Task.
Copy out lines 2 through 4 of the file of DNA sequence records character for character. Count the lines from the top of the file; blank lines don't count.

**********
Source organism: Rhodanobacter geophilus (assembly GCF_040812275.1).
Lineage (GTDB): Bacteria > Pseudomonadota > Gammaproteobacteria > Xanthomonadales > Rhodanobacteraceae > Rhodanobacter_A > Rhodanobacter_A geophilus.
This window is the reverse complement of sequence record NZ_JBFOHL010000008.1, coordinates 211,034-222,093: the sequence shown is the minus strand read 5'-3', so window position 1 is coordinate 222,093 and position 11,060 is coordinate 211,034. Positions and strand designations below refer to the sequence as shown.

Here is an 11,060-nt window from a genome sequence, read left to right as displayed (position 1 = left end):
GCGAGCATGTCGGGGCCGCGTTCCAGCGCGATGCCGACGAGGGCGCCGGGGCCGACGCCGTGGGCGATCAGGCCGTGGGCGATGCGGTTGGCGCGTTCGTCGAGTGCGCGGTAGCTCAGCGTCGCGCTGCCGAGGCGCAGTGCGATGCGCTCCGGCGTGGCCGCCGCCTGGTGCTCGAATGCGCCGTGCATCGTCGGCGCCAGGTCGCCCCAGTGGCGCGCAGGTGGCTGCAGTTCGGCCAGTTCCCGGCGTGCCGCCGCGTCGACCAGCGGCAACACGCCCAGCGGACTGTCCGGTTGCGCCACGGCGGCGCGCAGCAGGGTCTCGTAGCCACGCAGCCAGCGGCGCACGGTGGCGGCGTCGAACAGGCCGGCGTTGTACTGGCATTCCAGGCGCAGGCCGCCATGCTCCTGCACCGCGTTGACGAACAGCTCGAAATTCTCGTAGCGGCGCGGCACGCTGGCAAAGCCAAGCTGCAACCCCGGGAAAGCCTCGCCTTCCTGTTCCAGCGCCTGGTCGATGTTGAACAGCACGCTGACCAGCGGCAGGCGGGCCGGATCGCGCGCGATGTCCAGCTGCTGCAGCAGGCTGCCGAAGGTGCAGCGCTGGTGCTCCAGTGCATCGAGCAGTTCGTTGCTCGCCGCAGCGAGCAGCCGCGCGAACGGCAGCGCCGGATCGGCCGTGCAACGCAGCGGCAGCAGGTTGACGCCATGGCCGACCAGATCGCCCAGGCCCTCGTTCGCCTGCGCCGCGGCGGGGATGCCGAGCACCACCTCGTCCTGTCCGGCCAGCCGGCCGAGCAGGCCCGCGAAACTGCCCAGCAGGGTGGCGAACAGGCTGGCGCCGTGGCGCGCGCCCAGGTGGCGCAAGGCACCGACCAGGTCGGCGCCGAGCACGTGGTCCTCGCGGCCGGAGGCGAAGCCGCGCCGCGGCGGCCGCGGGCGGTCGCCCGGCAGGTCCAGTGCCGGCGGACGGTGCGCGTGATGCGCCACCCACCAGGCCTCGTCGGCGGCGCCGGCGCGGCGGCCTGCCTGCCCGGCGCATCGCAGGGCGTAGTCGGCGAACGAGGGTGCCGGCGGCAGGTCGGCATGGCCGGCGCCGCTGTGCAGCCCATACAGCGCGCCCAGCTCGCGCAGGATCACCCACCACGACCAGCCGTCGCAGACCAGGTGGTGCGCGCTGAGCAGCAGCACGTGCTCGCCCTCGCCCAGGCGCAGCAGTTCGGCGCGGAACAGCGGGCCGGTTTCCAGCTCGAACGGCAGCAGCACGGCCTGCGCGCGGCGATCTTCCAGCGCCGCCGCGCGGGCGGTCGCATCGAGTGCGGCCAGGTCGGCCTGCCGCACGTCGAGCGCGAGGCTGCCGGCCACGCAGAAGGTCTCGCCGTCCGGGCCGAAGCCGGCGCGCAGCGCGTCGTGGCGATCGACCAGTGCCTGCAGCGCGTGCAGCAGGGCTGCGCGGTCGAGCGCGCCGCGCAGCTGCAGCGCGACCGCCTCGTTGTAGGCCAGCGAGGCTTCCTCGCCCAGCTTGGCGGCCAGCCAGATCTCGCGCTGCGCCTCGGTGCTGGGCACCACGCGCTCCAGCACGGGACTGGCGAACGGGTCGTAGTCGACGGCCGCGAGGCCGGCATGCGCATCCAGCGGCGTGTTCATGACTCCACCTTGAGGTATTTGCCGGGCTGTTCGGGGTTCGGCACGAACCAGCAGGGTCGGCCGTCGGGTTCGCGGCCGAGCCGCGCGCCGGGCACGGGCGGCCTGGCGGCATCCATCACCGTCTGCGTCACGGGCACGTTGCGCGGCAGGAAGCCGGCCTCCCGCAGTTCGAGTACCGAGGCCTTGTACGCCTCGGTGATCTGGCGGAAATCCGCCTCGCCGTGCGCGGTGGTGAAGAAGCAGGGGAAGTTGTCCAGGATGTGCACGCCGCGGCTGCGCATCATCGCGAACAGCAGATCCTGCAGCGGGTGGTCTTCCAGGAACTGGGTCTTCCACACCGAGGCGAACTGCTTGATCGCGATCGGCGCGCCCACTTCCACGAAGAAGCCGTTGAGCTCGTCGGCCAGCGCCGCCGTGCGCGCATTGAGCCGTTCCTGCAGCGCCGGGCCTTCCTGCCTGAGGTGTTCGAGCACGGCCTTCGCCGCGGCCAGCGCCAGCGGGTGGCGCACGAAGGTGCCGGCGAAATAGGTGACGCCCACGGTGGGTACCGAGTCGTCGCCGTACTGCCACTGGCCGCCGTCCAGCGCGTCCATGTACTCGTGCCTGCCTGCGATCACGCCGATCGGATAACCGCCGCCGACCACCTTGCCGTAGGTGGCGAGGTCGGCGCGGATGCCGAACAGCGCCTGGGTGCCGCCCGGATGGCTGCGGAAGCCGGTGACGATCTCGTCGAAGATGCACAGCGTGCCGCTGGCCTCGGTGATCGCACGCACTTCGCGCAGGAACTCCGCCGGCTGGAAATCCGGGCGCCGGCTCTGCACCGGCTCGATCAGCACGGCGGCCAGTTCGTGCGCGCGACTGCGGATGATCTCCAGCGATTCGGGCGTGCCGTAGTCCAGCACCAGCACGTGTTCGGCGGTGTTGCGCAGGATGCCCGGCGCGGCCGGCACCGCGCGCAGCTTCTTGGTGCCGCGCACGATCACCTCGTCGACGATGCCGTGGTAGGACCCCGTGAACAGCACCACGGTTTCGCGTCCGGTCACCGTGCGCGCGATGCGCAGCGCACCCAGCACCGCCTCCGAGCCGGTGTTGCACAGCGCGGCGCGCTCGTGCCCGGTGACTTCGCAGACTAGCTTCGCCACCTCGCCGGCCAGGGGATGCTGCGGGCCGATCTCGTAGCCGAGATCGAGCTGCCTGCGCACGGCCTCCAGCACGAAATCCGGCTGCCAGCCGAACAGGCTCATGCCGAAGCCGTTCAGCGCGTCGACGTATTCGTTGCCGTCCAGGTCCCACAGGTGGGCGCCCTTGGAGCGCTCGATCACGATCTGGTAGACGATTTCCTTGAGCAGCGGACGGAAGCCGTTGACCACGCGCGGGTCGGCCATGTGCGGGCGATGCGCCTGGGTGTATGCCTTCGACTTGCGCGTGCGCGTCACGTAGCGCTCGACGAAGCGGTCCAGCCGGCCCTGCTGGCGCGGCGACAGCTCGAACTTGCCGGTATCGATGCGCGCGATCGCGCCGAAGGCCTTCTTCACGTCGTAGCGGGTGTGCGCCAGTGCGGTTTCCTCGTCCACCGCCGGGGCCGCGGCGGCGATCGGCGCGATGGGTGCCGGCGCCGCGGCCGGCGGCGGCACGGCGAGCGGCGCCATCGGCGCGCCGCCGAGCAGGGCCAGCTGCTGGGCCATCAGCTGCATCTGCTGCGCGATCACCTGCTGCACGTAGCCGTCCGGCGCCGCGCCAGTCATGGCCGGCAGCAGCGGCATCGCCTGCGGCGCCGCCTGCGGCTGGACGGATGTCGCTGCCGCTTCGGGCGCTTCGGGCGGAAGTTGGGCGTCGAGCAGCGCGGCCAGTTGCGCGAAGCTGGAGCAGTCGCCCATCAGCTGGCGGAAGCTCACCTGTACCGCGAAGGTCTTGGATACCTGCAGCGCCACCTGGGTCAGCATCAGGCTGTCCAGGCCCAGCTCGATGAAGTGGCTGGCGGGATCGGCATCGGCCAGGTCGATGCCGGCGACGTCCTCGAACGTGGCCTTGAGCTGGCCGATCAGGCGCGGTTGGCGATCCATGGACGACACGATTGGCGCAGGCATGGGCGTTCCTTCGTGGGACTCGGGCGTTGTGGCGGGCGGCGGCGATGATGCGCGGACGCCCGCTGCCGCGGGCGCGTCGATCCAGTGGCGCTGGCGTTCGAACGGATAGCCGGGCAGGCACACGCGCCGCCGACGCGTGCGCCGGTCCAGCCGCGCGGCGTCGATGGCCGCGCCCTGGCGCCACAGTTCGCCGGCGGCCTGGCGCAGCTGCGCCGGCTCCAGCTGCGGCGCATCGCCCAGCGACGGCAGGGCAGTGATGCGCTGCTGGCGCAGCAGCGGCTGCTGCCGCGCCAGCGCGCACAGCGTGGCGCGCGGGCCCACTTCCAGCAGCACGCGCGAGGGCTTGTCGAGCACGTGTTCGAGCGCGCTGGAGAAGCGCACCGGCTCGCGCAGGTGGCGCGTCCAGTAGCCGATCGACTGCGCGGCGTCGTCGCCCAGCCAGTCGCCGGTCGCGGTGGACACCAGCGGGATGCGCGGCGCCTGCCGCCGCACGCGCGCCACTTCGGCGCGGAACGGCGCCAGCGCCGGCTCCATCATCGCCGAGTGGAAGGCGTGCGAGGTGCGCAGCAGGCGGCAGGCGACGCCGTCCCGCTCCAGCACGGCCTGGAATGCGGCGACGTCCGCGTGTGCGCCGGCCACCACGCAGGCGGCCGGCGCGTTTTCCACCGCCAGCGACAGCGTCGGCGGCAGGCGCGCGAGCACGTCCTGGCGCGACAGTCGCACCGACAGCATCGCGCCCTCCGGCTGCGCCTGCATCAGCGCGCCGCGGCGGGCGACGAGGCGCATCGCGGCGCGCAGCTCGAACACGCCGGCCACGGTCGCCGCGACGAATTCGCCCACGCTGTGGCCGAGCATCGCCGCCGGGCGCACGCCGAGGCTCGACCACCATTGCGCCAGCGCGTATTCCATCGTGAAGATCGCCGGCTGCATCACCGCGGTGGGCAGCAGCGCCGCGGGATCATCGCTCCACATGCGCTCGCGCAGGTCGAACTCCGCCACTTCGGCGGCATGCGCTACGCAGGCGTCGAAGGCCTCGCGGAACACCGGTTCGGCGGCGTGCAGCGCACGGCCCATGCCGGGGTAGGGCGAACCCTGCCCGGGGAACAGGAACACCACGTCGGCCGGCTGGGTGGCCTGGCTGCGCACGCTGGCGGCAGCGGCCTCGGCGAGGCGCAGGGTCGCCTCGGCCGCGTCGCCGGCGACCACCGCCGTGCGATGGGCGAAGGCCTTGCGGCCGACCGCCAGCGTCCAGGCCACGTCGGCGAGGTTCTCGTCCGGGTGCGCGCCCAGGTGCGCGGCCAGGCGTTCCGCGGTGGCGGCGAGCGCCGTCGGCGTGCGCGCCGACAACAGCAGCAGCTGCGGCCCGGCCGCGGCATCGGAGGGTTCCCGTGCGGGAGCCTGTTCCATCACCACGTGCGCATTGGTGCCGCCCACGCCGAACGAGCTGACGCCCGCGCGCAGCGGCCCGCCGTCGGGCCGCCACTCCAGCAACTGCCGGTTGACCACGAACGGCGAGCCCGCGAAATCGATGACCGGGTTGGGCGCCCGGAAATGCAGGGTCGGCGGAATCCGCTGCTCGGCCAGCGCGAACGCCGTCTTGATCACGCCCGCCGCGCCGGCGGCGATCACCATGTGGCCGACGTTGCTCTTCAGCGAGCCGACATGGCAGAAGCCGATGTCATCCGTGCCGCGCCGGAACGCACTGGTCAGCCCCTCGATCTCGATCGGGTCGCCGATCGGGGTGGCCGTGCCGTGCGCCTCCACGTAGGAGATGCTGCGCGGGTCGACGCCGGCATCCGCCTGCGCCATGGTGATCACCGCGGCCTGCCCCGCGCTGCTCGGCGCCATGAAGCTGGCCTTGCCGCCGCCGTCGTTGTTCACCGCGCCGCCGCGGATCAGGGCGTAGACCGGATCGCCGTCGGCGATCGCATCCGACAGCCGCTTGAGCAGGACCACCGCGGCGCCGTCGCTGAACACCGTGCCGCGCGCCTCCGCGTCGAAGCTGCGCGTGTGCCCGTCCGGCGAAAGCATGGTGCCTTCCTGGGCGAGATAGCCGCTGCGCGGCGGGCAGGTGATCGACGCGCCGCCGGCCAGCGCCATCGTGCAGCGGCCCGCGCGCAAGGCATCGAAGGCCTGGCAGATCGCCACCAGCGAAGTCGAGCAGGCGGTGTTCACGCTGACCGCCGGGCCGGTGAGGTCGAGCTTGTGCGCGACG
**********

Lineage (GTDB): Bacteria > Pseudomonadota > Gammaproteobacteria > Xanthomonadales > Rhodanobacteraceae > Rhodanobacter_A > Rhodanobacter_A geophilus.
This window is the reverse complement of sequence record NZ_JBFOHL010000008.1, coordinates 211,034-222,093: the sequence shown is the minus strand read 5'-3', so window position 1 is coordinate 222,093 and position 11,060 is coordinate 211,034. Positions and strand designations below refer to the sequence as shown.

Here is an 11,060-nt window from a genome sequence, read left to right as displayed (position 1 = left end):